Strange how art can often bring a transformative experience. When embraced, it can turn things around and make you see things from a new perspective. When I lost my last bus in a dramatic fire, I had no idea where this event would lead me or even end up.
On a very practical point, I was glad that no one was hurt. It was heartbreaking to see a road trip end in this manner. To see all my memories and possessions go up in flames, but at least I was OK and I had good insurance. Possessions can always be replaced, people can’t!
The initial shock had a fairly profound effect on me. When I got my next bus (the one I have now), I was really nervous about filling up at petrol stations for a good few months afterwards! However, I was determined not to let this stop me enjoying being back on the road. I made positive changes to improve my buses safety. After much research, I had all the fuel lines changed, fitted a fuel cut-off solenoid and installed a fire suppression kit.
Learning from experience
I had a small handheld classic powder type fire extinguisher at the time of the fire. However, when I needed it, it really failed to deliver! Saying that even two much larger extinguishers from the garage forecourts made no difference either! Hopefully, I won’t be needing it, but again, this experience made me do more research and find a much better solution (IMHO) in the form of the JE50 fire extinguisher. Fitting all of this has given me much greater peace of mind.
Art brings surprise
OK, so roll the calendar forward a few years. We had just arrived north of the border on our road trip to the Highlands and Island of Scotland. We had found a great spot by a loch to camp for the night. Just checking through my emails for the day when I came across an email which began ‘To whom it may concern…’
On first glance, I initially thought it was just spam. Although it was asking about a specific photo I had taken? It mentioned a couple of names/organisations so cautiously I did a quick search and they seemed to be genuine. So rather tentatively I replied in a rather quizzical manner to see if this was a genuine enquiry… Turns out it was from the Whitney Museum of American Art in New York and artist Julie Mehretu was interested in using one of my photos for the cover of here exhibition catalogue!
Bus on fire
Of all the photography I have taken, I was surprised by her choice. I have referred to it as ‘the worst photo I have ever taken’ because of the trauma it represented at the time. However, it was the image she wanted on the cover, albeit as a special customised sized black and white version of the image. So I created the special edition of the image, we corresponded via email, agreed on a fee and I sent the image off to New York to the publishers. It was all a bit surreal at the time!
Delivery from New York
Roll the calendar forward another few months. Part of the deal was that I would also get a copy of the Julie Mehretu exhibition catalogue that the image was going to be used on. This had slipped my mind during the months that had passed. So when there was a knock on the door from the postman with a priority mail delivery from New York, I was rather excited!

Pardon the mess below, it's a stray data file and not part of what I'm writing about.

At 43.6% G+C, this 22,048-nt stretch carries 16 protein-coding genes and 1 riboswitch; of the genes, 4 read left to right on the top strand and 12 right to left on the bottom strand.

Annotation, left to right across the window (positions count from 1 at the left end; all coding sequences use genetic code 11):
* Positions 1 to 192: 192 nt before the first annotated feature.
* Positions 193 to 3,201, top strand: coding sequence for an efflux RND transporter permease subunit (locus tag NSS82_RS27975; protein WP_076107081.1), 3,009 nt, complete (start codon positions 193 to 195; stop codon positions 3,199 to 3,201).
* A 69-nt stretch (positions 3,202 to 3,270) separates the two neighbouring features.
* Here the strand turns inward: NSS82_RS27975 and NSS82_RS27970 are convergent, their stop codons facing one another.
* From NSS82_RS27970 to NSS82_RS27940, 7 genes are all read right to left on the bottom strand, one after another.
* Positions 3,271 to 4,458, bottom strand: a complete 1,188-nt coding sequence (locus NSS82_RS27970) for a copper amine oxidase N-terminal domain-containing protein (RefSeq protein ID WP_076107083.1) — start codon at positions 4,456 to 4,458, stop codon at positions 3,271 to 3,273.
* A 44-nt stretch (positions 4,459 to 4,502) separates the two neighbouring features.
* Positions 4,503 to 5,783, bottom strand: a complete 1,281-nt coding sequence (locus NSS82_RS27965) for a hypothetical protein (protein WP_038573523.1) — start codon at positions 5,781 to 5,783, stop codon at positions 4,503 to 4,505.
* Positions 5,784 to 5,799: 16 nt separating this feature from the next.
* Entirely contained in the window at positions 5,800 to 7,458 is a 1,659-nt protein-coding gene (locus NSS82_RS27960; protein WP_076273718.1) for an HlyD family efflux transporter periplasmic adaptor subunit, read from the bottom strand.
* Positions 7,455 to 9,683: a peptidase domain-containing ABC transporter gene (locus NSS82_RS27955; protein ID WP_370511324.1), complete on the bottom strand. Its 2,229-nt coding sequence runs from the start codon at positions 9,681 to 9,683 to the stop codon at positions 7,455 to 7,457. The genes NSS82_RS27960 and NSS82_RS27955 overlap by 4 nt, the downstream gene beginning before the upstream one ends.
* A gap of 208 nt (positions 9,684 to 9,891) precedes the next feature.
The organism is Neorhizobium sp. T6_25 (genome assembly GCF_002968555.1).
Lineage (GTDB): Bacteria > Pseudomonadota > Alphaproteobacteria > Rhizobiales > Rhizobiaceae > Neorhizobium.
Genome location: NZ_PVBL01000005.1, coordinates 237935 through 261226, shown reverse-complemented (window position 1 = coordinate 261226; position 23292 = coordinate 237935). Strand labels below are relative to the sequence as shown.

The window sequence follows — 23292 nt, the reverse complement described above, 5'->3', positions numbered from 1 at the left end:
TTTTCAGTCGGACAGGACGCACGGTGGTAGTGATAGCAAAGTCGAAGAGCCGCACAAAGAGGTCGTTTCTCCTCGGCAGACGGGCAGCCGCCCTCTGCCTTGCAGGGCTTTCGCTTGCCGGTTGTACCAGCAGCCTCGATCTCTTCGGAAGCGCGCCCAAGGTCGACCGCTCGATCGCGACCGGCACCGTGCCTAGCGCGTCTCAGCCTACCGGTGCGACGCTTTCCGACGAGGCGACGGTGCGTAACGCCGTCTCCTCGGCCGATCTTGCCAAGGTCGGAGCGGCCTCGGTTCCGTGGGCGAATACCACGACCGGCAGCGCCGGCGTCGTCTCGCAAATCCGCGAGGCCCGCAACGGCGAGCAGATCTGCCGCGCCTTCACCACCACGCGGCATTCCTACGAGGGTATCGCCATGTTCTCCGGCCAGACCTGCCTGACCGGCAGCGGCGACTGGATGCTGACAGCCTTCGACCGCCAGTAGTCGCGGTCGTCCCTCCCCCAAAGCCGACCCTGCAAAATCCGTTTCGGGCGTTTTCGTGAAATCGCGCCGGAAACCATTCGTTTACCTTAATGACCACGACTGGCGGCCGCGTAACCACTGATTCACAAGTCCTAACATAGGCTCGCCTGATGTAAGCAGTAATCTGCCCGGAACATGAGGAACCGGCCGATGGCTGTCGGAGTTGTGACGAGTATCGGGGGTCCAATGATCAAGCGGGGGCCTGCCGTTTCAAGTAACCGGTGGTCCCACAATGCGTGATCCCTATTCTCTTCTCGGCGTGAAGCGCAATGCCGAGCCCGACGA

Not quite a VW magazine feature
Most people love the idea of getting their bus featured in a VW magazine. This was way different to that! I’m a designer by inclination, and this catalogue was a beautifully produced piece of work. So much attention to detail. The cover was printed on a textured material that had debossed section on it. This was where my separately printed monotone photograph was positioned. Then across both cover and photography was the yellow printed typography of Julie Mehretu’s name.
Go see artist Julie Mehretu
The retrospective is a mid-career survey that will unite nearly 40 works on paper with 35 paintings dating from 1996 to the present by Julie Mehretu (b. 1970, Addis Ababa, Ethiopia). The first-ever comprehensive retrospective of Mehretu’s career, it covers over two decades of her examination of history, colonialism, capitalism, geopolitics, war, global uprising, diaspora, and displacement through the artistic strategies of abstraction, architecture, landscape, movement, and, most recently, figuration.
Mehretu’s play with scale, as evident in her intimate drawings and large canvases and complex techniques in printmaking, will be explored in depth. Mehretu received her MFA from the Rhode Island School of Design, and, among many awards and honours, is a recipient of a MacArthur Foundation ‘Genius Grant’ (2005) and a U.S. State Department National Medal of Arts (2015).
Art from the ashes
I was not aware of Julie Mehretu’s work until all of this happened. Seeing the work in the exhibition catalogue was a real revelation. She produces some really stunning pieces! If you want to purchase a copy of the exhibition catalogue, its available from the Whitney Museums online shop
Getting the exhibition catalogue, and seeing my custom black and white photographic image used in this way, is a great little epitaph to my old bus with its Canterbury Pitt interior.